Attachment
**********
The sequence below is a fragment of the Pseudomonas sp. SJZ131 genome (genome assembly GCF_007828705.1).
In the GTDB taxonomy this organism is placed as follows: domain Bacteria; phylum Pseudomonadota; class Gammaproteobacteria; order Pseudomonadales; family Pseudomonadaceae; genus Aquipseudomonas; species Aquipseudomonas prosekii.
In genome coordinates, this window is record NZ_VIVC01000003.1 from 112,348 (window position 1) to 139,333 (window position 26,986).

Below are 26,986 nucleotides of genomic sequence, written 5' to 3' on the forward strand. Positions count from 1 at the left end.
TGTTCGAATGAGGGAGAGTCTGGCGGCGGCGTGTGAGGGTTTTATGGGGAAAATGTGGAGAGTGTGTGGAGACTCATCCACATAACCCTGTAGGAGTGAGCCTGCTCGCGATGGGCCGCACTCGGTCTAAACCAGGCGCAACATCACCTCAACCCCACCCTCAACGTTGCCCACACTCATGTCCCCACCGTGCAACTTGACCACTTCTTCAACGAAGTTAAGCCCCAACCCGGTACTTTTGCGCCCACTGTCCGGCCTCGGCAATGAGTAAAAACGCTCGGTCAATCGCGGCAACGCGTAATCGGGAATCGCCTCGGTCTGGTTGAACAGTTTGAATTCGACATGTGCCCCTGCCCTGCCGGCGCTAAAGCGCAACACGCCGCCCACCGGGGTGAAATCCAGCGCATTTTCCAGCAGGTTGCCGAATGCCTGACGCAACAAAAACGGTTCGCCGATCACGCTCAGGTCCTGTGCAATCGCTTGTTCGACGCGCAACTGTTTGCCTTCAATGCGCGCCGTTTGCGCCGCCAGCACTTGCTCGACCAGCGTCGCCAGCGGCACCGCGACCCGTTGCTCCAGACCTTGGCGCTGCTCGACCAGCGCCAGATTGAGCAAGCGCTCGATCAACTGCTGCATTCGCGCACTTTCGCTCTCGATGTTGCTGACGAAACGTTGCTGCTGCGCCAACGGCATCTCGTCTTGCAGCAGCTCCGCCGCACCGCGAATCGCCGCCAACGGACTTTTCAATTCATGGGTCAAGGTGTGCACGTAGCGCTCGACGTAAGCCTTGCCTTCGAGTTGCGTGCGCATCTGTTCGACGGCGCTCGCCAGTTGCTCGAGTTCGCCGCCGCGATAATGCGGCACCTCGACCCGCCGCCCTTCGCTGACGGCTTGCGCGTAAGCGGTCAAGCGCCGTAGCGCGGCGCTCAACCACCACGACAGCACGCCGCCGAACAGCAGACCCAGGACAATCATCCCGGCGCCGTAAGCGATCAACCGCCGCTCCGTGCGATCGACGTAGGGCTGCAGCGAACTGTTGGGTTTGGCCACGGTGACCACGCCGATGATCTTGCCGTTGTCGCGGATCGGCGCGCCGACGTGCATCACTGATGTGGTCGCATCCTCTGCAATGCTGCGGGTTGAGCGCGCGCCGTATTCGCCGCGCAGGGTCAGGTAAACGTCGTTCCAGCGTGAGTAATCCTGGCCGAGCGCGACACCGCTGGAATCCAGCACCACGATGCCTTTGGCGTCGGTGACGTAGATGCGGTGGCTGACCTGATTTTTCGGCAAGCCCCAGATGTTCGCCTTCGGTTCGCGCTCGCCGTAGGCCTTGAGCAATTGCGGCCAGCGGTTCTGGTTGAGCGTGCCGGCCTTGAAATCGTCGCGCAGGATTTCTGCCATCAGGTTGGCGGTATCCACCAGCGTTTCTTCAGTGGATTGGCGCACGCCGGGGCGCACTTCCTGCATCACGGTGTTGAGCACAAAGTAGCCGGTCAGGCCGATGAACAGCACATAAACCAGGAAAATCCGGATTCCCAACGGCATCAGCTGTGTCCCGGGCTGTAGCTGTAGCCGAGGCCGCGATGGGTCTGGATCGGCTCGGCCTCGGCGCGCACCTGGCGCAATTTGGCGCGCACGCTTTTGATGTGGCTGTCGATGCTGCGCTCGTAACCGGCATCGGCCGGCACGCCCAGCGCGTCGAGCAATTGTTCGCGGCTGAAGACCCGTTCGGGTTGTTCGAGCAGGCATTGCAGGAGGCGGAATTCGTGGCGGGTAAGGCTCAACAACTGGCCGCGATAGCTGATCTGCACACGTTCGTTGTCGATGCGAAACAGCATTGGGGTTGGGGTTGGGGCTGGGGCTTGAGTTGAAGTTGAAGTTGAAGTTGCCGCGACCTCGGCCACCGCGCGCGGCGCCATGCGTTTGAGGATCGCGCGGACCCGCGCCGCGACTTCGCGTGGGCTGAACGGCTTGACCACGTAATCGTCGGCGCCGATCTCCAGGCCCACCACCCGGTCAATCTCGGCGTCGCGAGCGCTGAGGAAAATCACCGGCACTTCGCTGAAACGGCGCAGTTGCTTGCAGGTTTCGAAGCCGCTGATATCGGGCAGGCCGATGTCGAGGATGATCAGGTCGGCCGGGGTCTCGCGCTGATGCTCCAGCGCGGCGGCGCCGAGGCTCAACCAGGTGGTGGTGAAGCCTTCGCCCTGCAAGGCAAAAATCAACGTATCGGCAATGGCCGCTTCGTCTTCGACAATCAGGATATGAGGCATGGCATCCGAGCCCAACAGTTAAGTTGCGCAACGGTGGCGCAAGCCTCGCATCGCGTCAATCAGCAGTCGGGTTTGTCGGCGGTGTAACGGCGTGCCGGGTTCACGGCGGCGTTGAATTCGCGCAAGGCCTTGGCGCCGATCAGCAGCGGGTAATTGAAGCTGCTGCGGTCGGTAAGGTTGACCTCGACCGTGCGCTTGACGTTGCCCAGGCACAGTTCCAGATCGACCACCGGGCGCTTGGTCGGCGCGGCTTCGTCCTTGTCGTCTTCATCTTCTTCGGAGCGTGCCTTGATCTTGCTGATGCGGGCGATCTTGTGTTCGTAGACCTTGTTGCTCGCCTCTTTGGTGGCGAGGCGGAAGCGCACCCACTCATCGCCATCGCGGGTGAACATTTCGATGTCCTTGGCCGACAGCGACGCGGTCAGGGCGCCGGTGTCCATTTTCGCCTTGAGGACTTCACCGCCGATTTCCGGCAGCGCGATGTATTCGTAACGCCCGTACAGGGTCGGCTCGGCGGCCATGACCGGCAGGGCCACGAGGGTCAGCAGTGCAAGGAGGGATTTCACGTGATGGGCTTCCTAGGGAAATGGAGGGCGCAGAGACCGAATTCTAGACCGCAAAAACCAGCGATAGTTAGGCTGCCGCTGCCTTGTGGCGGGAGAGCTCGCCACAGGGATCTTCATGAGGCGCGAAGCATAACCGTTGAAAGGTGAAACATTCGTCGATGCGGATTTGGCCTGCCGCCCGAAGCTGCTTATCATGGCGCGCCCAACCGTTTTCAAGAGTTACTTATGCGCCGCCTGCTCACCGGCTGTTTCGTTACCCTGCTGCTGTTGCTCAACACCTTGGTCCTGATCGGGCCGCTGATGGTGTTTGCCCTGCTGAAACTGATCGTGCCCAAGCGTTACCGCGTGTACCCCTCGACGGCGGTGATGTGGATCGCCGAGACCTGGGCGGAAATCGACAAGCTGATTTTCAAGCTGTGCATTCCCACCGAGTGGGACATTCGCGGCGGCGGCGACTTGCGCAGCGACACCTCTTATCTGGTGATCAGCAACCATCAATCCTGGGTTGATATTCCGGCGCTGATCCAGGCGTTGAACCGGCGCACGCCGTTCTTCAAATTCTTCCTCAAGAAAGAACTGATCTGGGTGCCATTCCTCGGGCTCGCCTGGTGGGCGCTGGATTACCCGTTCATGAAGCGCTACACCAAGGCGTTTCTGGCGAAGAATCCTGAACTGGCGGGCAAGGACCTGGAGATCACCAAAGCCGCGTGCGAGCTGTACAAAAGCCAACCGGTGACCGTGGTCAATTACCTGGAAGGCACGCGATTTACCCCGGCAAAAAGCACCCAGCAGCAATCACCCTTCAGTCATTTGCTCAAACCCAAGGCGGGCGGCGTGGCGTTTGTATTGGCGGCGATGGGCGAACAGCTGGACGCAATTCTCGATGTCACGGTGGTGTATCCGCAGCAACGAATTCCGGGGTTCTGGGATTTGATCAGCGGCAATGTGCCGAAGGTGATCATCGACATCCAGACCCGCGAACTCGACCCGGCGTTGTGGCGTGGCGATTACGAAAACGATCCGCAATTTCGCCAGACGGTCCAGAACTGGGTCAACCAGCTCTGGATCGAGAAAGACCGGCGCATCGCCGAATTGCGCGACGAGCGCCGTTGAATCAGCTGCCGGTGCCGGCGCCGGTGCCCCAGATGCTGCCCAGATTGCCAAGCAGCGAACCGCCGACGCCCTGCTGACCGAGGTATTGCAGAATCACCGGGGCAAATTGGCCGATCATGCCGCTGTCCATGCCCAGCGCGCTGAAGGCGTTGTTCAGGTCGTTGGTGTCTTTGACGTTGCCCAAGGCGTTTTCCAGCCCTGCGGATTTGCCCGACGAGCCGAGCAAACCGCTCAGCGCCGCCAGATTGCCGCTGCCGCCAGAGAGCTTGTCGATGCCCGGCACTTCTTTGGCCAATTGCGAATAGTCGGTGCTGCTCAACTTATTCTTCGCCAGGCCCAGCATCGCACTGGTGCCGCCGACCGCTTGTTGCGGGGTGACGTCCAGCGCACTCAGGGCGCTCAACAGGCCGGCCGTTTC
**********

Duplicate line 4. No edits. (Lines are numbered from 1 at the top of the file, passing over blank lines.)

Below are 26,986 nucleotides of genomic sequence, written 5' to 3' on the forward strand. Positions count from 1 at the left end.